An ecological method for qualitative risk assessment and its use in the management of fisheries in New South Wales
Risk assessment has become a key part of formulating management plans for wild capture fisheries. For fisheries with little or no data, qualitative risk assessment methods are needed. This paper presents such a method. Risk is the likelihood of something happening that will cause a change in the ecosystem as a result of some behaviour or action (in this case, fishing). Using an analysis framework adapted from the Standards Australia/Standards New Zealand 4360 we used a three stage risk assessment that consisted of context (defining the undesirable event we want to avoid for any component of the ecosystem), identification (sources of risk from the activities of a fishery) and characterisation (levels of risk for each species or components of the ecosystem). For each component of an ecosystem (e.g., harvested species of fish, habitats, unwanted catch) different levels of the likelihood of an undesirable event resulting from fishing were determined using a qualitative risk matrix. The matrix combined two unrelated factors. The assessment also identified specific issues that were contributing to a component’s level of high risk. These issues were then addressed in the fishery management plan to lower these levels. The strengths of this qualitative method include its adaptability to a range of different ecosystem components within a fishery (e.g., target species, habitats, threatened species) and the applicability to a wide range of different fisheries. The steps involved and the decision criteria used to determine risk levels are transparent and logical, thus the method is open to scrutiny by stakeholders and is repeatable.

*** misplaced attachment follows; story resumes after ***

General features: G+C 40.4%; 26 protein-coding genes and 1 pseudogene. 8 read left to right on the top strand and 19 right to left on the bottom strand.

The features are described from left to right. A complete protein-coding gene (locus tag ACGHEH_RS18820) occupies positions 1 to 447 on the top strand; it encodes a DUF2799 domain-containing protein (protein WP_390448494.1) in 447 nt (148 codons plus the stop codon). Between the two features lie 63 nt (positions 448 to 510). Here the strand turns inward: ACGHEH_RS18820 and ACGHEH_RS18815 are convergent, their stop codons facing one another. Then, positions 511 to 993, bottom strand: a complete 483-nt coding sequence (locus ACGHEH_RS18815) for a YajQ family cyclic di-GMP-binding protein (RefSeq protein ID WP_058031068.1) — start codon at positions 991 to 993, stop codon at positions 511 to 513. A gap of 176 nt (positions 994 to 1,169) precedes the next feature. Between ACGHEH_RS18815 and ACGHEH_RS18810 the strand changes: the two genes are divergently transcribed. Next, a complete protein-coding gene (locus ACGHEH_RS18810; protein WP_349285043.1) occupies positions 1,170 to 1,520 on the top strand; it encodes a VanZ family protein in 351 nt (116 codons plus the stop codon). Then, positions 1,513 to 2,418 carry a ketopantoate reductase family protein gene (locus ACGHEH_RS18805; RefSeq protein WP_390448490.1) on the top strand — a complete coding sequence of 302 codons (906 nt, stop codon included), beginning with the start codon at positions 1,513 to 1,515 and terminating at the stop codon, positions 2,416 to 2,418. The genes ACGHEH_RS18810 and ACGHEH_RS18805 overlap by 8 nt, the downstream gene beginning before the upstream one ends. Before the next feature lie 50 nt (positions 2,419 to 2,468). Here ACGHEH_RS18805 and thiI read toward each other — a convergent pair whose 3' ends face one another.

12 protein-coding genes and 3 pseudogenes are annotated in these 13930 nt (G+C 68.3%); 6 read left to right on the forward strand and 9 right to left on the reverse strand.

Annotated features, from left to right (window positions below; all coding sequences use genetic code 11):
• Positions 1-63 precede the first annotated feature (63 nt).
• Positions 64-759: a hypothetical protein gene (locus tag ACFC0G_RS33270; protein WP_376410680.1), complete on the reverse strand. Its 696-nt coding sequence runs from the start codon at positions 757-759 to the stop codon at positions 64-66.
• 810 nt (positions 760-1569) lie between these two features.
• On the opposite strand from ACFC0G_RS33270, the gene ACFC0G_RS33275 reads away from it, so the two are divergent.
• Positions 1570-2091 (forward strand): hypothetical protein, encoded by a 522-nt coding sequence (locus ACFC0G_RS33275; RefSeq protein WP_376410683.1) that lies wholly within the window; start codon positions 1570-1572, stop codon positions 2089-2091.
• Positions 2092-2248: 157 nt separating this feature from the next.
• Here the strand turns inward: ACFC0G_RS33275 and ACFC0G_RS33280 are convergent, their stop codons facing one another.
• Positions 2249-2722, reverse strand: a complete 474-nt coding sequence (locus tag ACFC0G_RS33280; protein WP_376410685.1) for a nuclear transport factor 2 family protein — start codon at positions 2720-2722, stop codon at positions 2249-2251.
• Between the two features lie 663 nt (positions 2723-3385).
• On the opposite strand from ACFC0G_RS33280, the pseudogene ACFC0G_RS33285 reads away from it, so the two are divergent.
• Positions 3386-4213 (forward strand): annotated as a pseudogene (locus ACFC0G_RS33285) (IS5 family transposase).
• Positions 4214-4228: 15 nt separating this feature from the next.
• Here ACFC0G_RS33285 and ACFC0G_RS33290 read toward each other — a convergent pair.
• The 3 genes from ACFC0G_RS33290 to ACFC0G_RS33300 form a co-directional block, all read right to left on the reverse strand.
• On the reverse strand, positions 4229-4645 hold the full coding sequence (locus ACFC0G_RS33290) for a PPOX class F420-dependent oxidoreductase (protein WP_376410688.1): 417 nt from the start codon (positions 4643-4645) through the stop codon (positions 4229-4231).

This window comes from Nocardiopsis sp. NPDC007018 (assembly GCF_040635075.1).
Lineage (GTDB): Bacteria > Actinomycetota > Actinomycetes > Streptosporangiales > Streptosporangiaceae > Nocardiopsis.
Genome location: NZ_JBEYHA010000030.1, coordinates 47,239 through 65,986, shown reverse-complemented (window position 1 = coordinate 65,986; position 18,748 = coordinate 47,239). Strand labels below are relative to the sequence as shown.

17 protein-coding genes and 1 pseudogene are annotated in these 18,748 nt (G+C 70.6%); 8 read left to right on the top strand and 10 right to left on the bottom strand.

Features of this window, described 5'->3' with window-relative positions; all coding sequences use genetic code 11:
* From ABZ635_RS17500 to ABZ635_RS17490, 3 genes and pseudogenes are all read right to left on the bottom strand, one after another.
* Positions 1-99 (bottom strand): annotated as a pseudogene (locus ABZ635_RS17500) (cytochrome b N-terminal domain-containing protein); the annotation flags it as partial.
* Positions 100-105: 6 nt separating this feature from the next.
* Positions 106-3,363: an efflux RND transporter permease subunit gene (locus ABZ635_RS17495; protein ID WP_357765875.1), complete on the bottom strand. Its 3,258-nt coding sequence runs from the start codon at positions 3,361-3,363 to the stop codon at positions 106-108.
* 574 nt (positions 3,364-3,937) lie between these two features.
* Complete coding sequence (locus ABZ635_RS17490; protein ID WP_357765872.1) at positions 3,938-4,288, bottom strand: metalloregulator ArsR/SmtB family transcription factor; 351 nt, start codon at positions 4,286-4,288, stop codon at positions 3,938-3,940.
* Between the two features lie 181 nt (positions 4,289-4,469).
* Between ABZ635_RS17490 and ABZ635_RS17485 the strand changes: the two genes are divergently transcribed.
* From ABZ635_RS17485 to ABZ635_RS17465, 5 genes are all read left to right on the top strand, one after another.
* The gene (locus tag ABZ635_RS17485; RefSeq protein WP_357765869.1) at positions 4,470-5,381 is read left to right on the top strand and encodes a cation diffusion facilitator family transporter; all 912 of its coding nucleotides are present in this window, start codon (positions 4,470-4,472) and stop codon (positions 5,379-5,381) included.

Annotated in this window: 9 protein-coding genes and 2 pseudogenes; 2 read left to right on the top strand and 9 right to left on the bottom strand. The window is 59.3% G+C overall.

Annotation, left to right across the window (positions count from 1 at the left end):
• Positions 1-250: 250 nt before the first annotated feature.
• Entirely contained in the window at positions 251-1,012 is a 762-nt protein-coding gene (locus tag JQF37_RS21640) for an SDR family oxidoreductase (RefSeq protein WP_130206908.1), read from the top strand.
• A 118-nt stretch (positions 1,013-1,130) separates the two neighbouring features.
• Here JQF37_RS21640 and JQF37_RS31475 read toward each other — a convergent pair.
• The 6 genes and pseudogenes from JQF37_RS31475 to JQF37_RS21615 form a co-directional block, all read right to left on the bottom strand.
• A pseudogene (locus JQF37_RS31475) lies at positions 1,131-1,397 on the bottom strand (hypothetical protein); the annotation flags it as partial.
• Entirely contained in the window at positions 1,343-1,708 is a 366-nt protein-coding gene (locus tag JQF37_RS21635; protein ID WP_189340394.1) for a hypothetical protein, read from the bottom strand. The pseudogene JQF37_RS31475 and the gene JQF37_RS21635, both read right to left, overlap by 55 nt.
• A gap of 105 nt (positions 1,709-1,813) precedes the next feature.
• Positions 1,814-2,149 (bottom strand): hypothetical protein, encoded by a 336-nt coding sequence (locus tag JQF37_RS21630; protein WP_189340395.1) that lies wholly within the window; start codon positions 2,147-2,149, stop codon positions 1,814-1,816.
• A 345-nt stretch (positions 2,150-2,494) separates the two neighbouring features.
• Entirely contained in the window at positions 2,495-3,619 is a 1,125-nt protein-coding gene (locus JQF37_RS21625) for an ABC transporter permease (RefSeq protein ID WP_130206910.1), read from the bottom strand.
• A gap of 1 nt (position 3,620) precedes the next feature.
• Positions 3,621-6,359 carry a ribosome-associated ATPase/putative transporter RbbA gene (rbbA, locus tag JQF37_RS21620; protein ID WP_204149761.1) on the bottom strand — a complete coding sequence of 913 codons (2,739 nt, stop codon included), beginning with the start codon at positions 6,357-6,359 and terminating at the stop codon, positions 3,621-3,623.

Our paper seeks to demonstrate that a logical, systematic method for qualitative risk assessment provides effective estimates of the likelihood of an undesirable event for input into management plans for any data-poor fishery. This qualitative assessment method provides an important tool for fishery managers and scientists in developing robust management plans where there are minimal data and knowledge about the fishery and its interactions with the ecosystem.